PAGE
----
Now people see with this "window on the world" the majority of these are not philosophical quartets, documentaries about distant countries or history lessons, but more or less entertaining junk, which is not new. Commercials, shows, soaps, scripted reality formats, simplified short news bulletins, wacky documentaries, and repeated feature films from the cinema.
Und bei diesen fernseh-kinofilmen zeigt sich eine neuere entwicklung: sie strotzen vor eindimensionaler gewalt und flachen, starbesetzten akteurdarstellungen. A typical example of this is the highly acclaimed film from 2005, which was recently shown again on television3 "mr. Mrs. Smith".
There is a childless couple living their luxurious life pettily, no one knows how the other earns money, emptiness reigns, equality too; the attractiveness of the other has been cursed, even the consumed marriage counseling does not help anymore. Yes, that’s the way it is today, the viewer says to himself, it’s a pity i don’t have such a nice house. However, the hidden profession, both of them are paid killers, then suddenly sets them on each other. One must kill the other, mercilessly scrapping one’s own house in the process. Only when they realize that they are both going to die do they manage to find something like love again. Then dozens of killers are slaughtered without hesitation, set on both of them. A star-packed, primitive, doubled-up first-person shooter story that drips into tv rooms as action comedy.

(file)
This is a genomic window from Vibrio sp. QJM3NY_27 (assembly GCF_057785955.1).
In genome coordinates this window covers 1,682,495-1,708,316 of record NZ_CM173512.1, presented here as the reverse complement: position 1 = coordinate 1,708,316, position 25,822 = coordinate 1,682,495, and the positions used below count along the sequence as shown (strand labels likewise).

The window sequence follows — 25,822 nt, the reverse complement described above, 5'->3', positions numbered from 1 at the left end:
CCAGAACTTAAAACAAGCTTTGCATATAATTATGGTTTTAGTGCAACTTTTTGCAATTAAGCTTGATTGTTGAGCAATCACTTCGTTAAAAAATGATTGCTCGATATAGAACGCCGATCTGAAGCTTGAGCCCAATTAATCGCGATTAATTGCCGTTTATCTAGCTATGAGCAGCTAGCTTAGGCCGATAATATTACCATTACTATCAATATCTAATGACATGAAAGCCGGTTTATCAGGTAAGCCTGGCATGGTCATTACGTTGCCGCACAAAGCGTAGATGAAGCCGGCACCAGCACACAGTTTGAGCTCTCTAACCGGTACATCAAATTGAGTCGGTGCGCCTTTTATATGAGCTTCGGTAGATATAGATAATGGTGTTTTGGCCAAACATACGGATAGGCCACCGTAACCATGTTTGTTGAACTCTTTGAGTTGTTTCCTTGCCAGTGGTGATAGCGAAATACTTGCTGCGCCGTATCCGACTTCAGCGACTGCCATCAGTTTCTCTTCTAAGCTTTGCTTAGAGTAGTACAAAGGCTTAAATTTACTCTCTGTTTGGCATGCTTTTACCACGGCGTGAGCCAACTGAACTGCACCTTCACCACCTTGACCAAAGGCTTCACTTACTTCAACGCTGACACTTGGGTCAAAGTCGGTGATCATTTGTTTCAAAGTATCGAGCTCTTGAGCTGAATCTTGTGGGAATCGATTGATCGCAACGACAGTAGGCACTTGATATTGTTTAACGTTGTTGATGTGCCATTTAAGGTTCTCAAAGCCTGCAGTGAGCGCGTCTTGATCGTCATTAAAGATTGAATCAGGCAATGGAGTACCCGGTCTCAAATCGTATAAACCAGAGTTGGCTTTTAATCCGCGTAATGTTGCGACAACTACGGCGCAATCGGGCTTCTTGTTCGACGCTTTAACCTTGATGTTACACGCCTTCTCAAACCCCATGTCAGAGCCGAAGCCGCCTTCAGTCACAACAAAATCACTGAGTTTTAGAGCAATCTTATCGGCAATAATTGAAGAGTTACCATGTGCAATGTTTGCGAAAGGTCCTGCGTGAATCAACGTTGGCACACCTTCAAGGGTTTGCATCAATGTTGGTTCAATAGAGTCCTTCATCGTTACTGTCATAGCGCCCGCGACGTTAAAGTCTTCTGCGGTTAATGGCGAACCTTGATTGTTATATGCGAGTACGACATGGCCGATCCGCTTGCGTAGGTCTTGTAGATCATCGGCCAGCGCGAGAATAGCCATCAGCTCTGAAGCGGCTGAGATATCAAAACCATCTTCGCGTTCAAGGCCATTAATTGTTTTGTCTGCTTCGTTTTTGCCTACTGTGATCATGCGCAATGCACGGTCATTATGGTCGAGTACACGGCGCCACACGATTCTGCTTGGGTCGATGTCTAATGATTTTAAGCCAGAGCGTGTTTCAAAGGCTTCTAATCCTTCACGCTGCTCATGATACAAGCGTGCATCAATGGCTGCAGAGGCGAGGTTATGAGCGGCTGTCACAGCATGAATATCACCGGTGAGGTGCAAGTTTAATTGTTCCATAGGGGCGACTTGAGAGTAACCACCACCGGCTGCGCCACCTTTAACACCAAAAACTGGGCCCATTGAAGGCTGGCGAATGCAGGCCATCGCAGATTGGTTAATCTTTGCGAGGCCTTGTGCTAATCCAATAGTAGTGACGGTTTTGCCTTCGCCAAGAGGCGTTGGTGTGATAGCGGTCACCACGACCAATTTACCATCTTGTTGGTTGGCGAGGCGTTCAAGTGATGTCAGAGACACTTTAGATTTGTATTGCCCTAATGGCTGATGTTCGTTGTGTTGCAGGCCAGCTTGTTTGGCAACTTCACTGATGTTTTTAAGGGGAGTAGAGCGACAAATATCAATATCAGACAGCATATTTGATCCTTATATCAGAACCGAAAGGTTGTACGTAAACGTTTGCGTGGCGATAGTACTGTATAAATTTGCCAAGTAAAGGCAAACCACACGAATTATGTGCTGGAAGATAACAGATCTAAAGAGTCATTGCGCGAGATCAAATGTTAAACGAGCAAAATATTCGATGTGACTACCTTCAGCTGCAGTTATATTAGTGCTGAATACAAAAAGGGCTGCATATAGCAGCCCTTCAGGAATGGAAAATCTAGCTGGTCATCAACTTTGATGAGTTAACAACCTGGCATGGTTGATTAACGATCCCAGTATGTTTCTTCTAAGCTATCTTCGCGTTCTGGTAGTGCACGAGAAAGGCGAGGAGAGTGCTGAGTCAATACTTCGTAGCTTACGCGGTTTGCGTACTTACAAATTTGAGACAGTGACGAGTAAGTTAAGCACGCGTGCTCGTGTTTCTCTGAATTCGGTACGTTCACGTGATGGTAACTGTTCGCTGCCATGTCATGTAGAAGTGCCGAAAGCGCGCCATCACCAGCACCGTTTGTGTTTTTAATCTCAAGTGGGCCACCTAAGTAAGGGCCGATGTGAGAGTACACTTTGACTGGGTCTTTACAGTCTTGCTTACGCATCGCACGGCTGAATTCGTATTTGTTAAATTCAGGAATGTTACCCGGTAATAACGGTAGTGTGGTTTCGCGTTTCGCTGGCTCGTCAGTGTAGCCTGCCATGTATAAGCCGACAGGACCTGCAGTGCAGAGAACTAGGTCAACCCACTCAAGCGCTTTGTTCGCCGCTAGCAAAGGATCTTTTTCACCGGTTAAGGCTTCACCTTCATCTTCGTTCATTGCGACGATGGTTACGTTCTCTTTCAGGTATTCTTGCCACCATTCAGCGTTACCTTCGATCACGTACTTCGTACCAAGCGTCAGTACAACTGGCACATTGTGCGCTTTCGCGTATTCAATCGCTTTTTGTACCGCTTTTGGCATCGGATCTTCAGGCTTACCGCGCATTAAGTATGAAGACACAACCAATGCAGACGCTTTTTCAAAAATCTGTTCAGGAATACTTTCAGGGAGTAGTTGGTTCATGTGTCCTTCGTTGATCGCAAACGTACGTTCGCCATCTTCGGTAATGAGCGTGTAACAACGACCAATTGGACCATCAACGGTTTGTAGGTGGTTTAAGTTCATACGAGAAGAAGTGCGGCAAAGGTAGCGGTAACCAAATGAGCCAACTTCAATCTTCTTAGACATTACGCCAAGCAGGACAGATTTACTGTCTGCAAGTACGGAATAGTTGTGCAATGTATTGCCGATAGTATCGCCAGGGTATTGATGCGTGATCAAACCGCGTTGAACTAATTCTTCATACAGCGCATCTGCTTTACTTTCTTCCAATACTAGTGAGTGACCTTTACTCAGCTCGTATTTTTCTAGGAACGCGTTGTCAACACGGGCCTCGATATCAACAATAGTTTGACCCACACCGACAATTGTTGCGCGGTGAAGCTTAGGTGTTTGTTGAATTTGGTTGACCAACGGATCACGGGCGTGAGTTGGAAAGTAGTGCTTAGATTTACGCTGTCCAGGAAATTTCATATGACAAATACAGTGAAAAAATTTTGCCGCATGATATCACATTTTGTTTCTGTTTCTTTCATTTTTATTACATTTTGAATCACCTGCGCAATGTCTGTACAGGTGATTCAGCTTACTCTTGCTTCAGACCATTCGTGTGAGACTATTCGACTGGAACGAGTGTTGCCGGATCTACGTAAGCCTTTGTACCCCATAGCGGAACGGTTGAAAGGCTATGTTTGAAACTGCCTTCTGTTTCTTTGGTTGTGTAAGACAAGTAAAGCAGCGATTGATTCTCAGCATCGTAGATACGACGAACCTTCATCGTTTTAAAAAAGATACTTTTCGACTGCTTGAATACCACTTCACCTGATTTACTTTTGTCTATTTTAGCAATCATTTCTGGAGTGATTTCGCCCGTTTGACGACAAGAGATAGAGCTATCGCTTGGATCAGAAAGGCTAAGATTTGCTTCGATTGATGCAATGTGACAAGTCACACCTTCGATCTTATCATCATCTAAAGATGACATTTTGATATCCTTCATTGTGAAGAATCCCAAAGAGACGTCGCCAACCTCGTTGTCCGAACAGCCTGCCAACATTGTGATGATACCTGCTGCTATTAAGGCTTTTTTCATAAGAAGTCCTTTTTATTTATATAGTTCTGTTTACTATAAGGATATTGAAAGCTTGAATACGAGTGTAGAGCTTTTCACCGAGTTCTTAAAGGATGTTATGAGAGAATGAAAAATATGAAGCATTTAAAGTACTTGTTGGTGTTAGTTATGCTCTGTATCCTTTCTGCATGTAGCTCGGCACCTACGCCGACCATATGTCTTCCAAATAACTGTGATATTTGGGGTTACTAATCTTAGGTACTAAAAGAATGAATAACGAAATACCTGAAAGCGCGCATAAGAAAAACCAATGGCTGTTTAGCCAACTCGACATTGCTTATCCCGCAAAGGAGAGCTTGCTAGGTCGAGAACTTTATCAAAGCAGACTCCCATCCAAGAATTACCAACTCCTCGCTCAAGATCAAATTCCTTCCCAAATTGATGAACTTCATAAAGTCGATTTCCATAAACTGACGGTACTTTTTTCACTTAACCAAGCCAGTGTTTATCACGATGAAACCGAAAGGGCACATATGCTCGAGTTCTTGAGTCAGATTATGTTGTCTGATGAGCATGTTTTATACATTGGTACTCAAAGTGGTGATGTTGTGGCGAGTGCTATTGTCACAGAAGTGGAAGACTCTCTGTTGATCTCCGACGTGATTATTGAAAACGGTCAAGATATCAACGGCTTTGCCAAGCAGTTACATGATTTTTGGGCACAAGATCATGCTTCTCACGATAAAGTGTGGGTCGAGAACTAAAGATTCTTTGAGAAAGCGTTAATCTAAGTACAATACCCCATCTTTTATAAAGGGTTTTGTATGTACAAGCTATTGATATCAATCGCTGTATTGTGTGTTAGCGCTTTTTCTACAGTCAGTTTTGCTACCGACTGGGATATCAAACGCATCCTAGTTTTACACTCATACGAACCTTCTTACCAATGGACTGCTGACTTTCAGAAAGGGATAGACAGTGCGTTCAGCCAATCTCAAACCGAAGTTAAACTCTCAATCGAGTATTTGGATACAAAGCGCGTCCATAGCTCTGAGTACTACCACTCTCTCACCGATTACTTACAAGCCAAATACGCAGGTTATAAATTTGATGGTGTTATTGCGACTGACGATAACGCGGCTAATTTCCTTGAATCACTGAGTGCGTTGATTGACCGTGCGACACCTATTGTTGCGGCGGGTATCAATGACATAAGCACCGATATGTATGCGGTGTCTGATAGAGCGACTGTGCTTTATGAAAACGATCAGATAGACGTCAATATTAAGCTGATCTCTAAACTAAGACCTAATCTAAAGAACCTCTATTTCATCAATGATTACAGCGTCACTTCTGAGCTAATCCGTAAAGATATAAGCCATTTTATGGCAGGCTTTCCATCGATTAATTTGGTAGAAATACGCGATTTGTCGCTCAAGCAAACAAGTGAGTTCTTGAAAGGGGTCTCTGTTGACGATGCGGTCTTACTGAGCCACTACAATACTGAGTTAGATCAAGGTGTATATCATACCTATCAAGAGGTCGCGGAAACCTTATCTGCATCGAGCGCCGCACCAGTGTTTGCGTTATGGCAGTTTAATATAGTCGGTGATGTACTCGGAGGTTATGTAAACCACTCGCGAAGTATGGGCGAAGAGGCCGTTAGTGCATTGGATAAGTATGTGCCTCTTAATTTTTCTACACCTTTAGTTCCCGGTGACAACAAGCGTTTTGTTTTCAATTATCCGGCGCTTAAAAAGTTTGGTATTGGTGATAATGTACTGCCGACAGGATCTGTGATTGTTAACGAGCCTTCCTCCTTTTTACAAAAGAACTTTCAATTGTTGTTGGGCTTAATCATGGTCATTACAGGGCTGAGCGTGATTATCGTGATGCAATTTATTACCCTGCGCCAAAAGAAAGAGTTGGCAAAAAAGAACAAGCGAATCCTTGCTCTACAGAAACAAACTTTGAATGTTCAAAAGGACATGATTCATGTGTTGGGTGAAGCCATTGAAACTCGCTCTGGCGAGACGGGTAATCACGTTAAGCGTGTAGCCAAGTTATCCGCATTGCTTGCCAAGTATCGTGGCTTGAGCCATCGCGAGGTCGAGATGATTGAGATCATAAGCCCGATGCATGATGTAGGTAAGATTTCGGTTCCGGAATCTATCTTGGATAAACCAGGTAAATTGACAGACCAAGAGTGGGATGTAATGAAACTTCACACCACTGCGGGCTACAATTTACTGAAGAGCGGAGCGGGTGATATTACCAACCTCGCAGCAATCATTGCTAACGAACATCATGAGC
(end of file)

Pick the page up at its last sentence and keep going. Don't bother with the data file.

"Violence is on the rise.."
Many of these tv action movies are similarly empty – a beginning is marked by the james bond movies – and flatly constructed, always about action, i.E. Mainly about the slaughter of people who have become banal, commodity-shaped objects. Once you have killed the enemies, the others say: you did a great job and with mocking laughter it goes on. "Violence is on the rise in blockbusters…70 percent since 2010 – were tagged with "violence", writes walt hickey in an article about blockbusters in cinema and television.4 violence has exploded in recent years. Characters of the acting persons and emotional depth do not exist. Not any more, because that once existed in hollywood, too.